French philosopher Michel Foucault in a radio interview with young marxist students who had taken a factory manager hostage in a revolt against working conditions of the french poor reminds them that they must be careful in their revolutionary zeal not to repeat the actions of their oppressors. That is a warning that all too few heed on their ride ‘out’ of poverty and ‘into’ the benefited society. That is a warning of suitable challenge for us all.
‘Does the project of lynching continue to this day yet invisibly?’
The third question is the only one difficult to answer. How does one show that which was once so evident: that the question of its existence has evolved to such an exalted state that it has been rendered invisible? That a societal function once writ so large in contrast against every day life has instead become its language? Can i convince you to consider my argument that the lynching project has ceased as a mechanism of interventionist minority control and has become business, big business, and business as usual.
This is not an ellipse back to my answer to the second question; this work is not for the lazy. My perception is that the manner in which we conduct the business of poverty here in the u.s. is the silent continuation of the lynching project. When acts of great violence are perpetrated against our wicker man victims, donald byrd in texas, matt shepard in colorado, everyone who gets raped or beaten (especially the systematic ones), the continued existence of Indian Reservations, the expanding presence of our prisons, the renewed vigor of our economic disenfranchisement of our poorest citizens, then they are generally perceived to be unjust. But very little is done about it to stem their further occurrence and far too often the opposite transpires: minorities calling for the murder of queers and the subjugation of women and, in a conversation i had with a poor person of pale complexion on a long bus ride:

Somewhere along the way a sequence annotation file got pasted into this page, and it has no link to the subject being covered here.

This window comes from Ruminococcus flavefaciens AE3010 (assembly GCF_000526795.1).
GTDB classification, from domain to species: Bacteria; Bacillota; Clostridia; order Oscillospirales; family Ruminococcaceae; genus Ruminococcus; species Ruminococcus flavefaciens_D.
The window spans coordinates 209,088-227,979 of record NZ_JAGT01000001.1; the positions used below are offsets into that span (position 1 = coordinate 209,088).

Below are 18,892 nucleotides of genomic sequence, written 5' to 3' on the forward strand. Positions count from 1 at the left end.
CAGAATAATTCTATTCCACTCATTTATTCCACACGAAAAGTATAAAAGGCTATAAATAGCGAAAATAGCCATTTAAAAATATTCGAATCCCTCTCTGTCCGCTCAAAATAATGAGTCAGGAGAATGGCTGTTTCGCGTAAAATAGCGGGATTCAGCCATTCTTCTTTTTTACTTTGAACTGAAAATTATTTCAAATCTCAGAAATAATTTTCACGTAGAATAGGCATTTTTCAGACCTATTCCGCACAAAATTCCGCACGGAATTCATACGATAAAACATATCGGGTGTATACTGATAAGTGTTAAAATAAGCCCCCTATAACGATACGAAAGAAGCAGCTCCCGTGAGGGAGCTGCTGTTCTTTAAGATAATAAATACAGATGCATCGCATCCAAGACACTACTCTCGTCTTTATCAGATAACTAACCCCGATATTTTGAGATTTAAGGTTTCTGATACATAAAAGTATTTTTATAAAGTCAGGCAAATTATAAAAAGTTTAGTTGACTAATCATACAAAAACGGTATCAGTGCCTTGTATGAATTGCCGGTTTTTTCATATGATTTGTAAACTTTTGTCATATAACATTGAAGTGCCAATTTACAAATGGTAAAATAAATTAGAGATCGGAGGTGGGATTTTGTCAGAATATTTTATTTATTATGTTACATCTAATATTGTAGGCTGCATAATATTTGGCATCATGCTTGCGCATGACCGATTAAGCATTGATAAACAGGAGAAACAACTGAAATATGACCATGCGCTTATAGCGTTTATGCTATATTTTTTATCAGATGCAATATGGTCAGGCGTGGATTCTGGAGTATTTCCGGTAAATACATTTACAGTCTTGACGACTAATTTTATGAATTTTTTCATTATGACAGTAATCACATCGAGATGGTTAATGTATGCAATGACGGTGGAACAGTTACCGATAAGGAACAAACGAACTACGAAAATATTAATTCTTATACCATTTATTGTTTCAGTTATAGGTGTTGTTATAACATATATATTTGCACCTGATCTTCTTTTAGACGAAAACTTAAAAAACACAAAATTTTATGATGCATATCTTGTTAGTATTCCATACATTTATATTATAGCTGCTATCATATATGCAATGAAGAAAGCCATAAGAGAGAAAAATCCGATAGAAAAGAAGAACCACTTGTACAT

“i don’t care if they have casinos on the reservation as long as i get my cut…”
appalling actions and statements to be sure, but still not subtle enough to back my argument on point number three. Or are they?